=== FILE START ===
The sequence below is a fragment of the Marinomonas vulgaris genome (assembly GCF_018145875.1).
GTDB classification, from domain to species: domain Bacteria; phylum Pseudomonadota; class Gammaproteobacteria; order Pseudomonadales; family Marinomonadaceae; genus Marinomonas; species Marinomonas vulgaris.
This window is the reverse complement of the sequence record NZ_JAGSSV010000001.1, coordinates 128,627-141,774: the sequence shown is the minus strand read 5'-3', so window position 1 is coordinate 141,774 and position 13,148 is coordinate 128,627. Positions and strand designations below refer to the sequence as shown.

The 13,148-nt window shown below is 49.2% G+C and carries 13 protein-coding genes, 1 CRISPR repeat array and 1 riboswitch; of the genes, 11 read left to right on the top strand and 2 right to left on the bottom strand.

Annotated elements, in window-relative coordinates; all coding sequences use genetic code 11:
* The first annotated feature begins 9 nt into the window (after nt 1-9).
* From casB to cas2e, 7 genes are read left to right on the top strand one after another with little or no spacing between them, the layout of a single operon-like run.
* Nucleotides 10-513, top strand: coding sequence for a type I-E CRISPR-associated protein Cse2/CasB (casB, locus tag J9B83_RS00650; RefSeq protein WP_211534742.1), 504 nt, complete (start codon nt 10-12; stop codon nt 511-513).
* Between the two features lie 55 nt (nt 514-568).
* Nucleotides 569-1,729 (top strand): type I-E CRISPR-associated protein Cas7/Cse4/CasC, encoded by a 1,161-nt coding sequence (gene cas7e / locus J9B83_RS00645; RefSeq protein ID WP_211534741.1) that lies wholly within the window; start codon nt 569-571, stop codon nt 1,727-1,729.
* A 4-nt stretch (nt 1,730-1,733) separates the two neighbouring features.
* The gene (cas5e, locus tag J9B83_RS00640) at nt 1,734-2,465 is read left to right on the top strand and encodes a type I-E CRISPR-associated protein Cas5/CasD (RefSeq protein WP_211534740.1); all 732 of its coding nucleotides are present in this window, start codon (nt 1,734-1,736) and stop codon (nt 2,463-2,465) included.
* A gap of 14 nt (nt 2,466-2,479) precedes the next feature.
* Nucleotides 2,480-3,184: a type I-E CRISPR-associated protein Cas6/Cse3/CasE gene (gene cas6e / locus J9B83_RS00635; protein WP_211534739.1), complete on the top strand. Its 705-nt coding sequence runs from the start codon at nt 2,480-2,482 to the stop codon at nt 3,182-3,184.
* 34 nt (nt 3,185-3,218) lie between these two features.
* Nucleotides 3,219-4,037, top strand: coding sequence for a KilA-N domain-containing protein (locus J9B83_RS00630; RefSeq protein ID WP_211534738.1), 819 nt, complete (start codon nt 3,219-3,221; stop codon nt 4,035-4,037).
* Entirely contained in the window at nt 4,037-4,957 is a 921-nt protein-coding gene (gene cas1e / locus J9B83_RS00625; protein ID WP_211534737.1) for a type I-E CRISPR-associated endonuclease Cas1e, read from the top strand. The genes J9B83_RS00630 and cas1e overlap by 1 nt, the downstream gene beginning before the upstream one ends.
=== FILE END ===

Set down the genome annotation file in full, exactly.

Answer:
The sequence below is a fragment of the Marinomonas vulgaris genome (assembly GCF_018145875.1).
GTDB classification, from domain to species: domain Bacteria; phylum Pseudomonadota; class Gammaproteobacteria; order Pseudomonadales; family Marinomonadaceae; genus Marinomonas; species Marinomonas vulgaris.
This window is the reverse complement of the sequence record NZ_JAGSSV010000001.1, coordinates 128,627-141,774: the sequence shown is the minus strand read 5'-3', so window position 1 is coordinate 141,774 and position 13,148 is coordinate 128,627. Positions and strand designations below refer to the sequence as shown.

The 13,148-nt window shown below is 49.2% G+C and carries 13 protein-coding genes, 1 CRISPR repeat array and 1 riboswitch; of the genes, 11 read left to right on the top strand and 2 right to left on the bottom strand.

Annotated elements, in window-relative coordinates; all coding sequences use genetic code 11:
* The first annotated feature begins 9 nt into the window (after nt 1-9).
* From casB to cas2e, 7 genes are read left to right on the top strand one after another with little or no spacing between them, the layout of a single operon-like run.
* Nucleotides 10-513, top strand: coding sequence for a type I-E CRISPR-associated protein Cse2/CasB (casB, locus tag J9B83_RS00650; RefSeq protein WP_211534742.1), 504 nt, complete (start codon nt 10-12; stop codon nt 511-513).
* Between the two features lie 55 nt (nt 514-568).
* Nucleotides 569-1,729 (top strand): type I-E CRISPR-associated protein Cas7/Cse4/CasC, encoded by a 1,161-nt coding sequence (gene cas7e / locus J9B83_RS00645; RefSeq protein ID WP_211534741.1) that lies wholly within the window; start codon nt 569-571, stop codon nt 1,727-1,729.
* A 4-nt stretch (nt 1,730-1,733) separates the two neighbouring features.
* The gene (cas5e, locus tag J9B83_RS00640) at nt 1,734-2,465 is read left to right on the top strand and encodes a type I-E CRISPR-associated protein Cas5/CasD (RefSeq protein WP_211534740.1); all 732 of its coding nucleotides are present in this window, start codon (nt 1,734-1,736) and stop codon (nt 2,463-2,465) included.
* A gap of 14 nt (nt 2,466-2,479) precedes the next feature.
* Nucleotides 2,480-3,184: a type I-E CRISPR-associated protein Cas6/Cse3/CasE gene (gene cas6e / locus J9B83_RS00635; protein WP_211534739.1), complete on the top strand. Its 705-nt coding sequence runs from the start codon at nt 2,480-2,482 to the stop codon at nt 3,182-3,184.
* 34 nt (nt 3,185-3,218) lie between these two features.
* Nucleotides 3,219-4,037, top strand: coding sequence for a KilA-N domain-containing protein (locus J9B83_RS00630; RefSeq protein ID WP_211534738.1), 819 nt, complete (start codon nt 3,219-3,221; stop codon nt 4,035-4,037).
* Entirely contained in the window at nt 4,037-4,957 is a 921-nt protein-coding gene (gene cas1e / locus J9B83_RS00625; protein ID WP_211534737.1) for a type I-E CRISPR-associated endonuclease Cas1e, read from the top strand. The genes J9B83_RS00630 and cas1e overlap by 1 nt, the downstream gene beginning before the upstream one ends.